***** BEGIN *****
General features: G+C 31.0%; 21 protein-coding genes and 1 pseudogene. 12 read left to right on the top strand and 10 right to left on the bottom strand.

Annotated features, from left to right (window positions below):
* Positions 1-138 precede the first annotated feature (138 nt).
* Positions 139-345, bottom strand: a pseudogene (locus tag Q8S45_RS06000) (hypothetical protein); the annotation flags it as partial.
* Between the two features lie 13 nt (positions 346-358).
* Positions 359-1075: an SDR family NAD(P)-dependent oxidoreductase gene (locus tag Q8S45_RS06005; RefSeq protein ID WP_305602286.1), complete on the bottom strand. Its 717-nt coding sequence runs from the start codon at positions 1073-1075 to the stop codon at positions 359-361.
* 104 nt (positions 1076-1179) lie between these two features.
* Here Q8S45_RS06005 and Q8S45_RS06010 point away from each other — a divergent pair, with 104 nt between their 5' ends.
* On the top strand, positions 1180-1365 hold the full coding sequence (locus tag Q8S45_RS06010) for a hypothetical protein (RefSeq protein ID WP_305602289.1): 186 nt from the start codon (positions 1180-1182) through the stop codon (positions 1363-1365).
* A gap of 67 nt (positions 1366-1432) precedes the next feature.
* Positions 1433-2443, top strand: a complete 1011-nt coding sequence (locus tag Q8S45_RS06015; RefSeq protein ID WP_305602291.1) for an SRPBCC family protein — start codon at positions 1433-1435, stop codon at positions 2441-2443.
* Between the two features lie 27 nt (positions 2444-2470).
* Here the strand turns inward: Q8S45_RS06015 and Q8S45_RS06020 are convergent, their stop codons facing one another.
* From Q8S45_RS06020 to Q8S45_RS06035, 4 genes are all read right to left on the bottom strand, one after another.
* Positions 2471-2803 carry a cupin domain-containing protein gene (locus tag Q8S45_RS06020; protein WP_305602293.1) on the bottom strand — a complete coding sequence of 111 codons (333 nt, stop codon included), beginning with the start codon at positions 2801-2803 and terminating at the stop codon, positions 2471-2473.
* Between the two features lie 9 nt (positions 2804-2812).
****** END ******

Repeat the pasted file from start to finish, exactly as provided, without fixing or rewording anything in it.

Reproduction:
General features: G+C 31.0%; 21 protein-coding genes and 1 pseudogene. 12 read left to right on the top strand and 10 right to left on the bottom strand.

Annotated features, from left to right (window positions below):
* Positions 1-138 precede the first annotated feature (138 nt).
* Positions 139-345, bottom strand: a pseudogene (locus tag Q8S45_RS06000) (hypothetical protein); the annotation flags it as partial.
* Between the two features lie 13 nt (positions 346-358).
* Positions 359-1075: an SDR family NAD(P)-dependent oxidoreductase gene (locus tag Q8S45_RS06005; RefSeq protein ID WP_305602286.1), complete on the bottom strand. Its 717-nt coding sequence runs from the start codon at positions 1073-1075 to the stop codon at positions 359-361.
* 104 nt (positions 1076-1179) lie between these two features.
* Here Q8S45_RS06005 and Q8S45_RS06010 point away from each other — a divergent pair, with 104 nt between their 5' ends.
* On the top strand, positions 1180-1365 hold the full coding sequence (locus tag Q8S45_RS06010) for a hypothetical protein (RefSeq protein ID WP_305602289.1): 186 nt from the start codon (positions 1180-1182) through the stop codon (positions 1363-1365).
* A gap of 67 nt (positions 1366-1432) precedes the next feature.
* Positions 1433-2443, top strand: a complete 1011-nt coding sequence (locus tag Q8S45_RS06015; RefSeq protein ID WP_305602291.1) for an SRPBCC family protein — start codon at positions 1433-1435, stop codon at positions 2441-2443.
* Between the two features lie 27 nt (positions 2444-2470).
* Here the strand turns inward: Q8S45_RS06015 and Q8S45_RS06020 are convergent, their stop codons facing one another.
* From Q8S45_RS06020 to Q8S45_RS06035, 4 genes are all read right to left on the bottom strand, one after another.
* Positions 2471-2803 carry a cupin domain-containing protein gene (locus tag Q8S45_RS06020; protein WP_305602293.1) on the bottom strand — a complete coding sequence of 111 codons (333 nt, stop codon included), beginning with the start codon at positions 2801-2803 and terminating at the stop codon, positions 2471-2473.
* Between the two features lie 9 nt (positions 2804-2812).